Fellow photographer Captain Kimo runs a great website & blog about HDR Photography. What is that, you ask? In High Dynamic Range Photography, one uses a tripod to take several photos of the same scene with different exposures, then combines them using special software. The end result has rich color & detail in all areas of the photo, whereas a single photo of the same scene would either have very dark areas or bright, washed-out areas.

Kimo has volunteered to share a selection out of his amazing portfolio… click on any of the photos to jump to a full-res version on Kimo’s website!

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When people think of Florida, the first few locations they think of are Miami, Orlando and Key West. But I’m here to tell you, Florida is a big state. It has a lot more to offer than just these typical destinations.

I’m a native Floridian who lives in Palm Beach Gardens. The most beautiful place I know of in Florida is a city just north of here called Jupiter. Jupiter, Florida, isn’t your typical tourist destination. I would not advise this area for anything exciting, but if you want to relax and witness some beautiful beach scenery there’s no place in Florida I would recommend more than Jupiter.

I photograph the beaches of Jupiter often. Below are some of my favorite photographs from Jupiter’s beautiful beaches, parks and landmarks.

1. Blowing Rocks Preserve – Sunrise at the Rocks
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2. Blowing Rocks Preserve – Sea Oats at Sunrise
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3. Coral Cove Park – Sea Oats at Sunrise
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4. Coral Cove Park – Rock at Sunrise
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5. Jupiter Lighthouse – Full Moon
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6. Jupiter Lighthouse – Sunset
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7. Jupiter Inlet – Sunrise on the Pier
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8. Jupiter Inlet – Sunrise on the Beach
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9. Dubois Park – Dubois Pioneer Home
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10. Carlin Park – Beach at Sunrise
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For more beautiful photos of Florida, visit my blog at http://CaptainKimo.com

I plan on taking a journey to photograph the entire Florida coast later this year. This is not a small trip. Florida is a peninsula and a very large state, so photographing the entire coast will require months of work. Subscribe to my blog and join me on my journey as I photograph the entire Florida coast in HDR.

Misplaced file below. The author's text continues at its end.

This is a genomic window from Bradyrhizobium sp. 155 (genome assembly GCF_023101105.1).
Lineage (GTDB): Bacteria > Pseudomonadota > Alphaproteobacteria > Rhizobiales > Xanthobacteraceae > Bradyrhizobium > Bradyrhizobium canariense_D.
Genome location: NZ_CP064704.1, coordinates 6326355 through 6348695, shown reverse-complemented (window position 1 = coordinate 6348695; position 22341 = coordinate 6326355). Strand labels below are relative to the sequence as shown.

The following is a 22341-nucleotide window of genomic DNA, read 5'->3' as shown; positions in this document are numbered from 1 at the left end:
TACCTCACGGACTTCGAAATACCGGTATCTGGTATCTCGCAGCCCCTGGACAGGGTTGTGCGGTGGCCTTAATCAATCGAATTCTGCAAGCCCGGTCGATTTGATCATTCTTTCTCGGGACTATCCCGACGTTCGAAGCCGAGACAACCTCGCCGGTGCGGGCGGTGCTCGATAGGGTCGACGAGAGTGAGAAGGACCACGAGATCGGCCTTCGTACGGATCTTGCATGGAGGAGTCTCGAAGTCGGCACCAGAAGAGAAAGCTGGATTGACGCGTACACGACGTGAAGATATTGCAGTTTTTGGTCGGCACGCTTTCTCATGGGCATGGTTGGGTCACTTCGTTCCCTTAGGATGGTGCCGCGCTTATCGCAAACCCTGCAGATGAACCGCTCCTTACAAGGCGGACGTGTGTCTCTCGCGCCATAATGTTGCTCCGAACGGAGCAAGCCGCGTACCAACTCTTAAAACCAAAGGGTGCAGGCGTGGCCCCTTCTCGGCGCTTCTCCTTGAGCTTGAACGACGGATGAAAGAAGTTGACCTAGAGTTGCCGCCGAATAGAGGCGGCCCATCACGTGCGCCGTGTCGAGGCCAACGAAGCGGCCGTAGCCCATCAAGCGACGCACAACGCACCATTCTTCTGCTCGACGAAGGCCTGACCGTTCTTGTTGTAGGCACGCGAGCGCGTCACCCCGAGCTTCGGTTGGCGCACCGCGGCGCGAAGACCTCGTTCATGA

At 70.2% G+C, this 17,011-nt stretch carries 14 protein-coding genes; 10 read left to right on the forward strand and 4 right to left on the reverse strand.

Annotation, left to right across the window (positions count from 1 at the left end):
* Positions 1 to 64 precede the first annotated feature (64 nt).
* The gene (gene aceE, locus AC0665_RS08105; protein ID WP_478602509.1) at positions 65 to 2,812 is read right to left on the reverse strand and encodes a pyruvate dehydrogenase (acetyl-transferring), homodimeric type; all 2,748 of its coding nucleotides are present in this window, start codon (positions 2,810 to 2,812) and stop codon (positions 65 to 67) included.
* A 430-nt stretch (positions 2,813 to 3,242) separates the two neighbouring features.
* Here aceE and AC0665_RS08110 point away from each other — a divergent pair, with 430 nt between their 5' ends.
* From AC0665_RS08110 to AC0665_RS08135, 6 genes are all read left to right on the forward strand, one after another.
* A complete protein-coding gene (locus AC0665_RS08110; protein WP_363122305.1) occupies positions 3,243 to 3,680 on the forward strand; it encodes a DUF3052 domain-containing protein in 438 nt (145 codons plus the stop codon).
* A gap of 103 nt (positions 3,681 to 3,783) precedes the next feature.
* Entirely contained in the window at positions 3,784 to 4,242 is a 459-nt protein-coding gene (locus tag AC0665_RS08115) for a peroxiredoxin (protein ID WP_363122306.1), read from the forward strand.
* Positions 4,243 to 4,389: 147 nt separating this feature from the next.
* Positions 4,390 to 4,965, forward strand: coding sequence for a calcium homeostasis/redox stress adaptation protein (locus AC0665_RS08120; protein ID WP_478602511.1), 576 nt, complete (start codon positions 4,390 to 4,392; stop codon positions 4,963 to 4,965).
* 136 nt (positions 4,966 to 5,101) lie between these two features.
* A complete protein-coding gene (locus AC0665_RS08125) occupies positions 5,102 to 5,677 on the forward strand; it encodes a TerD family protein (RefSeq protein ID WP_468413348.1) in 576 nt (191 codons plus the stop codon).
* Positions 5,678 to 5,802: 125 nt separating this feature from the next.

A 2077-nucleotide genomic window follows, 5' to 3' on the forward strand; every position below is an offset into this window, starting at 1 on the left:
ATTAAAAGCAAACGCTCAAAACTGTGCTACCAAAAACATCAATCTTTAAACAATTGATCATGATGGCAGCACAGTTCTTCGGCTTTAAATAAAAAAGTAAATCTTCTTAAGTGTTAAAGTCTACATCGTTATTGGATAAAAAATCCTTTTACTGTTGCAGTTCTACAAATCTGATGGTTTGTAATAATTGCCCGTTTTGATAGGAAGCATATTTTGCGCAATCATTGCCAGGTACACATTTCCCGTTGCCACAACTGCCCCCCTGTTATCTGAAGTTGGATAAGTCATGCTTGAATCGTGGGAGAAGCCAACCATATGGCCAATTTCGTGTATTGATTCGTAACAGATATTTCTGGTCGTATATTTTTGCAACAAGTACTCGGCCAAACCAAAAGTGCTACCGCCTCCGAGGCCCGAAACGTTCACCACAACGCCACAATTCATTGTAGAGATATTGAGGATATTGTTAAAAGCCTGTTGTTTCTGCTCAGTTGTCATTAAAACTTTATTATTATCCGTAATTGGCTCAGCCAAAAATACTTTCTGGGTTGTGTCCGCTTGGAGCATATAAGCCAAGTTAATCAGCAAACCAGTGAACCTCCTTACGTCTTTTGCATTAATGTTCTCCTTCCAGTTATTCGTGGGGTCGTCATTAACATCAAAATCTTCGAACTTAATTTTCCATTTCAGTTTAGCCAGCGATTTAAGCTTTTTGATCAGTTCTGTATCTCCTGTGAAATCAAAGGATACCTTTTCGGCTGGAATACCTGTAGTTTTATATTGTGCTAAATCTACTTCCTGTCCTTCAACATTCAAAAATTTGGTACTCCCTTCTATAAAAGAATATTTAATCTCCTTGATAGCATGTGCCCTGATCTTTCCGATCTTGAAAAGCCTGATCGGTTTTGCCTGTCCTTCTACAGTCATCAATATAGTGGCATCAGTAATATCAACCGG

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About the Author and Photographer: Kim Seng (A.K.A. Captain Kimo)

Kim Seng a photographer who specializes in HDR photography. His blog CaptainKimo.com is dedicated to HDR photography. Some photos on the site are taken from his travels, but most are from his native state of Florida.

Thanks, Kimo! I’m looking forward to more of your HDR photos, and trying a few of my own during my RTW trip.

Posted 7 years, 3 months ago at 12:00 pm.

9 comments

The mysterious Bavarian Wolpertinger

Legend says these hybrid fairy-tale animals live in the Bavarian forests. As they’re quite attracted to pretty women, the best way to catch one is to have a lovely lass search for one at night in a forest clearing. When a Wolpertinger shows itself, the Fraulein should bare her breasts, which will leave it stunned and easy to capture.

Here are a few Wolpertinger on display in Munich:

Wolpertinger in Munich

If you’re not bothered by stuffed things, check out the Wolpertinger and other (non-fictional) animals at the Munich Hunting and Fishing Museum on your next visit. It’s right downtown between Marienplatz and Karlsplatz. For more information on some cool and non-touristy things to do in Munich, check out my guest post on Trekhound!

About the Wolpertinger

Posted 7 years, 3 months ago at 1:10 pm.

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6 Things to Love About LA

I recently met fellow traveler Joel from Freedonia Post, who’s about to start his own round-the-world trip in July 2010. His posts are really fun to read, living up to his tagline of “The world’s most entertaining world travel blog.”

As Joel currently lives in LA and loves the city, I asked if he could dispel the myths about Los Angeles and persuade me to visit there one day. It’s now on my list of places to travel! See for yourself…

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To paraphrase something a wise woman once said “Los Angeles isn’t bad, it’s just drawn that way.”

LA takes a lot of heat for its traffic, lack of public transportation, smog, crime and cheesy tourist attractions. And a lot of it is well-deserved – Grand Theft Auto didn’t spring entirely from a programmer’s imagination.

It takes a while for a novice to discover what’s underneath all that, but if you look past the movie studios, Disneyland, night clubs and Rodeo Drive, you can find a wonderful adventure.

Here are a few things I’ll miss about Los Angeles:

The Weather

Lots of places are described as an outdoor paradise, but let’s be honest, many of those are covered in snow 50% of the year. And I hate snow with a passion.

Los Angeles may not be sunny every day, but it rains an average of 26 days per year. That leaves 339 days a year when you can enjoy the outdoors. You can surf in the morning, ski in the afternoon and top it off with an evening bike ride in the mountains.

The highlight: April – the hills are green, the skies are generally clear and the temperatures are ideal for any outdoor activity.

LA Hills

The Mountains

The Los Angeles area is a cyclist’s dream. Within spitting distance from the city, there are hundreds of miles of quiet mountain roads winding through the Angeles Forest, the Santa Monica mountains and dozens of other locations. These are roads you can ride for hours, and have fewer than a dozen cars pass by. It’s odd that few tourists ever get out to these areas, because they have some of the most spectacular views I’ve ever seen.